International Women’s Day 20228 March 2022
On International Women’s Day 2022, we are celebrating the significant contribution women at Cardiff Business School have made, and continue to make, to the lives of women around the world.
Professor Rachel Ashworth, Dean of Cardiff Business School writes: “International Women’s Day provides an opportunity for us all to reflect on what has been achieved in terms of greater gender equality in the workplace and participation in the wider economy. We must celebrate where there has been success, such as the improvements in the representation of women in leadership positions.
“Nevertheless, as the recent State of the Nation report by Chwarae Teg has highlighted, the pace of change has been too slow. Cardiff Business School is committed to playing its part in advancing progress in all areas of gender equality at a local, national and global level. Below is just a small taste of the important research that is happening in our School.”
Gender Pay Gap
“Today, women still earn less than men on average, even after accounting for underlying gender differences in characteristics.”
Dr Ezgi Kaya, Lecturer in Economics, is exploring the gender pay gap in different country contexts, particularly in Europe. “In most countries, the gender pay gap has decreased in the last couple of decades, but what is most striking is that there is a persistent and sizeable gap.”
She says: “Gender pay gap is a simple measure of a more complex issue and therefore there is no one straightforward solution to close the gap. Although the evidence base is still being built, pay transparency policies hold significant appeal as they represent a tool, both to identify and take action against the gender pay gap in the workplace.”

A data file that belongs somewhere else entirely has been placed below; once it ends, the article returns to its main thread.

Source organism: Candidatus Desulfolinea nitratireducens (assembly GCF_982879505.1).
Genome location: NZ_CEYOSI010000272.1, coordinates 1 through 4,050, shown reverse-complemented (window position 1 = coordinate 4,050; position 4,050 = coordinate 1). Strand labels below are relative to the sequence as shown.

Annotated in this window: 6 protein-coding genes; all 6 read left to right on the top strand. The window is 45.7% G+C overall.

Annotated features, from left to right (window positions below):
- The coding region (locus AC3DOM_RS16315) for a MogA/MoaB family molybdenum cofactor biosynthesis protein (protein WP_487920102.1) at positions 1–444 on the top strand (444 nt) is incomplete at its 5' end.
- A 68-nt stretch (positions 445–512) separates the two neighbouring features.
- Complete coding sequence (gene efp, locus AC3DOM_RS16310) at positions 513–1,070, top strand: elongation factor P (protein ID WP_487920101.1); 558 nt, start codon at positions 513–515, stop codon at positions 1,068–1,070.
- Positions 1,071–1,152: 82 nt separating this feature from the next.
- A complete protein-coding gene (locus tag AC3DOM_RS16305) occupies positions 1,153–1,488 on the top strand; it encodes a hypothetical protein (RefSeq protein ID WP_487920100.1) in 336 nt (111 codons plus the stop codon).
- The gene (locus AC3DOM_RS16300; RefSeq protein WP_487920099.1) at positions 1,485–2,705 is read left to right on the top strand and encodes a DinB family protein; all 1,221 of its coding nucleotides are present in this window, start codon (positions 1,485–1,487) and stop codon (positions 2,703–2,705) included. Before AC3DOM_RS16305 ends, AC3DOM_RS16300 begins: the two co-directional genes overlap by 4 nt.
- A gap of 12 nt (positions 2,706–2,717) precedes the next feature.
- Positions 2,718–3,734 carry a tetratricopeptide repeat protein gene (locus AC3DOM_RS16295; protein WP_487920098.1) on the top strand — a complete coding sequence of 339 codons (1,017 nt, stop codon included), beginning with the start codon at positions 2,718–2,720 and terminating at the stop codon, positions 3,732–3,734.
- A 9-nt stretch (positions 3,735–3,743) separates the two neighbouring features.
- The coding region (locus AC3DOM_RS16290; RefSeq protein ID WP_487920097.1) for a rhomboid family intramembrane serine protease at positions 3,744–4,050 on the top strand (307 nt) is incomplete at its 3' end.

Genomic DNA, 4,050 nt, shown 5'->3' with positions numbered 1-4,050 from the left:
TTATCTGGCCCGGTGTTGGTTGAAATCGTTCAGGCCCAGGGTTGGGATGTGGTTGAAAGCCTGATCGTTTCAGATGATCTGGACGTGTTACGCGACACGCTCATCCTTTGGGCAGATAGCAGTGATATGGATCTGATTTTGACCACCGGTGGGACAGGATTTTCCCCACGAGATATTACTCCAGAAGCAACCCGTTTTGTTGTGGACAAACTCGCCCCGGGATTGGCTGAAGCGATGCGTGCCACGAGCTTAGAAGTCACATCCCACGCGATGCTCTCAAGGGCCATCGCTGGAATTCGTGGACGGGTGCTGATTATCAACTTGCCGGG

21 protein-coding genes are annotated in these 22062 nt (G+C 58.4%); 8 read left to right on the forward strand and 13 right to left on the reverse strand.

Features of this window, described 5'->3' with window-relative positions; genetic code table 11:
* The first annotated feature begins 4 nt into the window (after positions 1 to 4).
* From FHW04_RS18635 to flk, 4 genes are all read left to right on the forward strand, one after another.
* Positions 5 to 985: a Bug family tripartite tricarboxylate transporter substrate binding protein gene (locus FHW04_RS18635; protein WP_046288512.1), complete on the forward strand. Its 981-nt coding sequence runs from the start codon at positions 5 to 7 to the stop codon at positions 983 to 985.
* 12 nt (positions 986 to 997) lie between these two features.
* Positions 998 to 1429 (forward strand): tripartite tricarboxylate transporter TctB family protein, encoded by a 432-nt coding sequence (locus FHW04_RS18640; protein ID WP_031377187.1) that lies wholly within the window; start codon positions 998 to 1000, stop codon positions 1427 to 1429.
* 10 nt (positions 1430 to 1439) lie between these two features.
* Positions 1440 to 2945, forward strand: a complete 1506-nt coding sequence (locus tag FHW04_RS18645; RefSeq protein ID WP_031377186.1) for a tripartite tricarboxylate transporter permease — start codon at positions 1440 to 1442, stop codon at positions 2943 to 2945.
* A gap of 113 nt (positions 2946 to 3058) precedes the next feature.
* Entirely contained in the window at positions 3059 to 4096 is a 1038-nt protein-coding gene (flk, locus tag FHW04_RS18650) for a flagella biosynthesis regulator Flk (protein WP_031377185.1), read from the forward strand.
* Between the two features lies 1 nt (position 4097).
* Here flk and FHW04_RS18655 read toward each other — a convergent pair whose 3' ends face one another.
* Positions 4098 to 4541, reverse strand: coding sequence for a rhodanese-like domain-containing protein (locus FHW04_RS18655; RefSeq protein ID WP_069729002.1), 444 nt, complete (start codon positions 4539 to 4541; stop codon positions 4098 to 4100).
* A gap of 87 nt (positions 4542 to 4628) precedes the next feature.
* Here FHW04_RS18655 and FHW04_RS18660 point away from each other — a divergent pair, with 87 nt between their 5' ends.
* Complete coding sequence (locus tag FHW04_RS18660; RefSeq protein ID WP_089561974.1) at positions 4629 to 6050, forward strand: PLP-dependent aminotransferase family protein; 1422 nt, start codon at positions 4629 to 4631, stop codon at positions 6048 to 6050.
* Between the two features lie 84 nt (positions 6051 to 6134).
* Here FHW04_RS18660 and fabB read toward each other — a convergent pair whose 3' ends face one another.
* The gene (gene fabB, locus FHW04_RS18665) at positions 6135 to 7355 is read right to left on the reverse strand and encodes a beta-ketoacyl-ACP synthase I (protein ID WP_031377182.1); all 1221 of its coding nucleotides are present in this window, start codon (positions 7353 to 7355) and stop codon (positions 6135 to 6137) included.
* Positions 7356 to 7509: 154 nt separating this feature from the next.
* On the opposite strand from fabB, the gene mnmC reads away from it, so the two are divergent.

Professor Jones said: “The gender pay gap in Northern Ireland, at 5%, is less than 1/3 of the value in the rest of the UK. We found that the narrower gender pay gap in Northern Ireland doesn’t reflect greater pay equality for women in Northern Ireland.
“Instead, it reflects the fact that women in Northern Ireland are more educated and have a more highly rewarded occupational structure than men, relative to the rest of the UK.”
Labour conditions in the global garment sector
Professor Jean Jenkins, Professor of Employment Relations, has long been investigating labour conditions in the global garment sector.
She said: “Women make up around 80% of the international workforce in this industry. They are more likely to be working for low pay, in poor conditions, and are subject to various forms of abuse in the workplace on a daily basis.
“Women are targeted by employers in this sector for their reputation for being compliant, obedient and cheap labour. On International Women’s Day I want to take the opportunity to honour the inspirational work of so many women who are engaging in labour activism and fight against those stereotypes.”
The Living Wage
“Low pay is a major issue within the UK economy, with around 1 in 4 women earning a wage insufficient to live on.”